And this is as it should be. In a must-read post examining the new iPhone, industrial designer Don Lehman points out that if Apple were to radically change the iPhone's design now, it would only be doing so for aesthetic reasons, "and Apple does not design for aesthetics." This might sound surprising to Apple haters — folks who think that Apple and its acolytes only make decisions on the basis of looks — but Lehman is right: I can't think of a single product line where Apple made a big design change just for the sake of making a change.
Instead, its most notable design leaps — when it launched the iPod Mini and then switched it with the Nano; when it created the MacBook Air; and when it launched the first iPhone and iPod Touch — were the result of Apple's trying to build new technologies into its designs. But after those initial leaps, Apple didn't keep making radical changes in those products, and instead switched to a more evolutionary style of design, what John Gruber calls its "slow and steady process of continuous iterative improvement."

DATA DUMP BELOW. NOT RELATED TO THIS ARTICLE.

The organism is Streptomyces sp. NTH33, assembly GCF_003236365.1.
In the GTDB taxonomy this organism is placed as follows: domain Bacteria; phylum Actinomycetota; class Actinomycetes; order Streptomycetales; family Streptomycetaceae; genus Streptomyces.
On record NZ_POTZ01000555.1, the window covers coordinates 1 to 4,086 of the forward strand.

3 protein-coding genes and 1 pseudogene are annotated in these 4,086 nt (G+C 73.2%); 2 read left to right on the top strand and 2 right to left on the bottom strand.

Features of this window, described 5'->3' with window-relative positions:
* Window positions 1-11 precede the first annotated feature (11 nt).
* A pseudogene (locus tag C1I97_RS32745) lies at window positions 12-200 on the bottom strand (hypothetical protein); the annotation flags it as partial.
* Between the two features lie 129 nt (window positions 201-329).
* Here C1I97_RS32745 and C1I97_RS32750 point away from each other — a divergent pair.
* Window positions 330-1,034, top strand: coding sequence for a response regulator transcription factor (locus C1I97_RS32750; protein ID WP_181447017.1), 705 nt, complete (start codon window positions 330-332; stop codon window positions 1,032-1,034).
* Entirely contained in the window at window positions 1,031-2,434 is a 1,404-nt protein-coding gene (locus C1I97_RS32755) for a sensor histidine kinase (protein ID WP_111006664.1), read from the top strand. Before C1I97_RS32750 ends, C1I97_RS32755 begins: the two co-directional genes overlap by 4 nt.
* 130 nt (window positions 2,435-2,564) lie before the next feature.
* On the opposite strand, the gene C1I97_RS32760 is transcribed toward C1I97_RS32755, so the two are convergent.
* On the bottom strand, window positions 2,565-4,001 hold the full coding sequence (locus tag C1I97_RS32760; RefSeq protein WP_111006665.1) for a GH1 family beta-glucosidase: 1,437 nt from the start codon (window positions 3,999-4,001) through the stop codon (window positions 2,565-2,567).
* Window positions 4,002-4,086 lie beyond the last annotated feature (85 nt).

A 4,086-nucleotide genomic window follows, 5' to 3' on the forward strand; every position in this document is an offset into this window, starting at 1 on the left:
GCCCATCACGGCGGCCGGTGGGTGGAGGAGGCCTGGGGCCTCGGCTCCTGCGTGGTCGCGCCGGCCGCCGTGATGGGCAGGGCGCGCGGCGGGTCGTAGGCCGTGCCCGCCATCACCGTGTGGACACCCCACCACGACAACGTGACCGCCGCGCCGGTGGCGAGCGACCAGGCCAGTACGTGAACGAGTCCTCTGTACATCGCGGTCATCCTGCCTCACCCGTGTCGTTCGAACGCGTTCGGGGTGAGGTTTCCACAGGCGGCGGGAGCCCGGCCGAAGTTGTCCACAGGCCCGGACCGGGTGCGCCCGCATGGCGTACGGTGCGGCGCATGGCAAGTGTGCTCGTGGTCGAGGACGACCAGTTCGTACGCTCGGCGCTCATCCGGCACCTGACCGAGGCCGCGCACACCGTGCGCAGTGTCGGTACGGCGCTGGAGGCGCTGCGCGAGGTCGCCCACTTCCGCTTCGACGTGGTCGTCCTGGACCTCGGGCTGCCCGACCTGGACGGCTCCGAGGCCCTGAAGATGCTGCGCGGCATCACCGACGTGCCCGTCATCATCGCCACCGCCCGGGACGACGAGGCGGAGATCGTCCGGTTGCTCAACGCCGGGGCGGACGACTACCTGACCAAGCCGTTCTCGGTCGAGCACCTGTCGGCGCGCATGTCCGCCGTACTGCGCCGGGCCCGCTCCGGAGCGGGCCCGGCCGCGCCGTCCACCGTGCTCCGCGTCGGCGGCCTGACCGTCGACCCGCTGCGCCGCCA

Other than changing the size, what else could Apple have improved about the iPhone's design? Not much. Way back in 2010, I predicted that the iPhone — and smartphones generally — had reached the limits of industrial design. As long as we're going to interact with our phones via touchscreens, the iPhone will continue to look like a slab of glass bordered by some metal.
Apple simply doesn't make big design changes just for the sake of making something look different — it's always looking for something better, and if it has already created something great, changing it for the sake of change won't do anyone any good.
Manjoo is Slate's technology reporter.